This is weekly blogpost series by our intern Lily Bui. She writes about radio, technology and more.
It’s easy to assume that technology only moves in one direction: forward. Not quite! While the advent of new applications for digital technology in today’s age would suggest that people are ready to do away with old forms (e.g. printed press, newspapers, calendars, etc.), there’s a counterrevolution amiss.
In Letters of Intent, Kimberly Haas expounds on the inner workings of Red Wheel Press, a Philadelphia print shop that recognizes the stronghold that people still have on tangible media.
“I think there’s a specific thing going on in our culture right now. A strong interest in some kind of classic craftsmanship and hands-on skills. There’s a lot of value to working with your hands, making things on your own and being able to repair things…”
“I’m fascinated with older equipment, especially using processes where I can understand every part of it […] I don’t understand what’s happening when I’m using computer software as far as the technical details. But I can really understand how a machine works, the adjustments I have to make to get something to come out in a precise way.” —Will Stichter, Red Wheel Press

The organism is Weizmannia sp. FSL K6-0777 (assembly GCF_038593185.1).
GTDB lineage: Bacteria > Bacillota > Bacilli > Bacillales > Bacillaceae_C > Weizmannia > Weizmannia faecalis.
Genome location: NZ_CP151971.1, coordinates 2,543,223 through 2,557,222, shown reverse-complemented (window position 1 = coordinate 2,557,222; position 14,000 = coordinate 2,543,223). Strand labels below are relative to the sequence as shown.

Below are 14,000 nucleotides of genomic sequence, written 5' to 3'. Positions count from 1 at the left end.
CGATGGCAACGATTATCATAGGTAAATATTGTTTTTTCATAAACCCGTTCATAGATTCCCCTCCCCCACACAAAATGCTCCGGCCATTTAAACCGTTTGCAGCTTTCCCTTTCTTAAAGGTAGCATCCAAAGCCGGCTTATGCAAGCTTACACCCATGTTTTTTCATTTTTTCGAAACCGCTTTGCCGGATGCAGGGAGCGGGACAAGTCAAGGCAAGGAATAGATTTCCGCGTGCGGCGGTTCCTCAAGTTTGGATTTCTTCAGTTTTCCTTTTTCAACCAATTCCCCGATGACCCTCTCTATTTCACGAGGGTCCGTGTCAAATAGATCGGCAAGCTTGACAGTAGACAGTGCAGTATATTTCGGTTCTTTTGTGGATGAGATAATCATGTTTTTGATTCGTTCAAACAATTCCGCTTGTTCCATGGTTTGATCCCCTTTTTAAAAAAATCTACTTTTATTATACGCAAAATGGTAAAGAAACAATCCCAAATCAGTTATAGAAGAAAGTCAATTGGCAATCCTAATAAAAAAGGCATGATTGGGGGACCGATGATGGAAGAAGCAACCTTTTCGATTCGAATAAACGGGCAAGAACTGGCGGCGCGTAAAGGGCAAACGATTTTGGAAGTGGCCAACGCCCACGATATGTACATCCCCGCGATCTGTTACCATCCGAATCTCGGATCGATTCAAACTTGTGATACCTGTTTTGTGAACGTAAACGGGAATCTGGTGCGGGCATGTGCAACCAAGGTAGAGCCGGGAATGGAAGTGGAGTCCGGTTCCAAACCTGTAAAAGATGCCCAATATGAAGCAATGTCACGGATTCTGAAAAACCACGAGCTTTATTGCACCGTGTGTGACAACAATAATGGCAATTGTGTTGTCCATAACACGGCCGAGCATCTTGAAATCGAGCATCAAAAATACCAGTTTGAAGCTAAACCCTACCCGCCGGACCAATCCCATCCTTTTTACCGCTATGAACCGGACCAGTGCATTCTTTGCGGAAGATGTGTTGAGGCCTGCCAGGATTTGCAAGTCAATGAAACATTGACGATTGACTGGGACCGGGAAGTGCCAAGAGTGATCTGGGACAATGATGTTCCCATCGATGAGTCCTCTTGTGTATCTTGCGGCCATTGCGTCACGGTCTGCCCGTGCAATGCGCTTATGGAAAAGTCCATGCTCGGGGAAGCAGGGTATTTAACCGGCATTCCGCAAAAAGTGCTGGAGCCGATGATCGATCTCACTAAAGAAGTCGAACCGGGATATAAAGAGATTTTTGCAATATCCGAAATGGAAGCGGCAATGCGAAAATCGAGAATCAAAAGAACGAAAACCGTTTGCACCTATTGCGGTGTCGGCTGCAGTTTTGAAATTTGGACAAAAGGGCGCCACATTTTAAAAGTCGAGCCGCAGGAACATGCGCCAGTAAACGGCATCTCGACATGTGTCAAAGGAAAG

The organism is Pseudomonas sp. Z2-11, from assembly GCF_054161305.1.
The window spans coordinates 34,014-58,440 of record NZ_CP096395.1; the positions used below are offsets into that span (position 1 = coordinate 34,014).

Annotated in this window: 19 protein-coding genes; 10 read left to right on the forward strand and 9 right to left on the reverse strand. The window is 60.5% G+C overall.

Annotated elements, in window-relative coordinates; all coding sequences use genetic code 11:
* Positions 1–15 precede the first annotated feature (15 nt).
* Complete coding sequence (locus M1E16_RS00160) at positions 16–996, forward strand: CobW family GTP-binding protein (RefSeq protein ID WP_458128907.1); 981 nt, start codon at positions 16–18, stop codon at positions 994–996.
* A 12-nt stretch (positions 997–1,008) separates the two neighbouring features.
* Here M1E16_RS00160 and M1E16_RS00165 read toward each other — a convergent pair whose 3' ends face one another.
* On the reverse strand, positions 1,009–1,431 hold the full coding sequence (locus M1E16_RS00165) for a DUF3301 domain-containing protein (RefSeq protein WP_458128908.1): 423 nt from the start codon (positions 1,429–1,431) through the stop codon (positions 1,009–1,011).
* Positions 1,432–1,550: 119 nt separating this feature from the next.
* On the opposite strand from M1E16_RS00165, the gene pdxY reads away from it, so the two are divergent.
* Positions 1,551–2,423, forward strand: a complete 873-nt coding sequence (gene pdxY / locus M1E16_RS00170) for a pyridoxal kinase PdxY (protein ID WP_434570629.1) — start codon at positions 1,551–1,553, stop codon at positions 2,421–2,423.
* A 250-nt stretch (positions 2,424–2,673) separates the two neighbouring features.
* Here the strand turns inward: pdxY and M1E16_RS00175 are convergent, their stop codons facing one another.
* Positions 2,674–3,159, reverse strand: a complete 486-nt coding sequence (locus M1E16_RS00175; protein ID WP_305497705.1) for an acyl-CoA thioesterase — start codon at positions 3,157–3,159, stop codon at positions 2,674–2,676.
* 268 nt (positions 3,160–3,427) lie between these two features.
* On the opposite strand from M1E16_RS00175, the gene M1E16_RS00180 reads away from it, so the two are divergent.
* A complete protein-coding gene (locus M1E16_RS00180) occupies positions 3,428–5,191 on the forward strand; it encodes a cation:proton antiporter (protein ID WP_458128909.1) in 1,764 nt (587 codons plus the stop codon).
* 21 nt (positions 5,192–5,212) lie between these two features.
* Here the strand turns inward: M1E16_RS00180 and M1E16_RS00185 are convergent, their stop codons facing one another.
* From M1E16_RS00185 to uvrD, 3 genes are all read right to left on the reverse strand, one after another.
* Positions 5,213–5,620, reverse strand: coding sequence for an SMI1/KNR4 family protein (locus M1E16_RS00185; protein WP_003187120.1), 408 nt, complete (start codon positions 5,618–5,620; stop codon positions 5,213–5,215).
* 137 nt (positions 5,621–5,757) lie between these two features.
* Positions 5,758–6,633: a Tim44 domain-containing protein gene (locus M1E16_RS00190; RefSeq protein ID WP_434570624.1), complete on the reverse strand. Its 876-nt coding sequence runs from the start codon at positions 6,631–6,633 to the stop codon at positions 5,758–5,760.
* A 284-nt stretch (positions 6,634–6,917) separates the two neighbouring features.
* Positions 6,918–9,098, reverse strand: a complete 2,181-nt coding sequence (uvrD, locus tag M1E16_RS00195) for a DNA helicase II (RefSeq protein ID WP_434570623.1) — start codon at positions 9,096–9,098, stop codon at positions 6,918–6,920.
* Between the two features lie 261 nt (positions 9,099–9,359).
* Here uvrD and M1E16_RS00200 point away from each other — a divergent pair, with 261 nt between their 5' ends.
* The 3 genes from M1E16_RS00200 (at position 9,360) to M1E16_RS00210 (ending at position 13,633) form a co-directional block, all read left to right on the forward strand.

These days, you can tweet a message to millions of people around the world in an instant. You can look up the definition of a word you don’t know within seconds. You can pull up a clip from a movie you saw once while you’re telling your friends about it. Life moves fast these days. Yet, there’s something about the scenic route that still appeals to the masses. Red Wheel Press is onto something.
This type of marriage between old and new poses a Janusian question for the future of media: how can older technology inspire, evolve, and foment the growth of new technology? What if the old didn’t have to be forsaken in order to make room for the new? If you think about it, radio as a medium could have reached its expiration date decades ago. Yet, somehow video hasn’t killed the radio star. Neither has the internet. In fact, the willingness of producers, stations, and audiences to hold onto radio probably plays a huge part in how we were able to shape the changing media landscape around its existence.
“It is important to promote the smaller local companies and strike a balance between the age of manufacturing that we have had more than a hundred years ago and the age of technology that we are now in […].”
Who knows? Perhaps we haven’t quite seen the end of print media just yet. With places like Red Hill Press stolidly keeping the art form alive, perhaps the media landscape will do for print what it did for radio, providing even more exciting ways to explore the medium.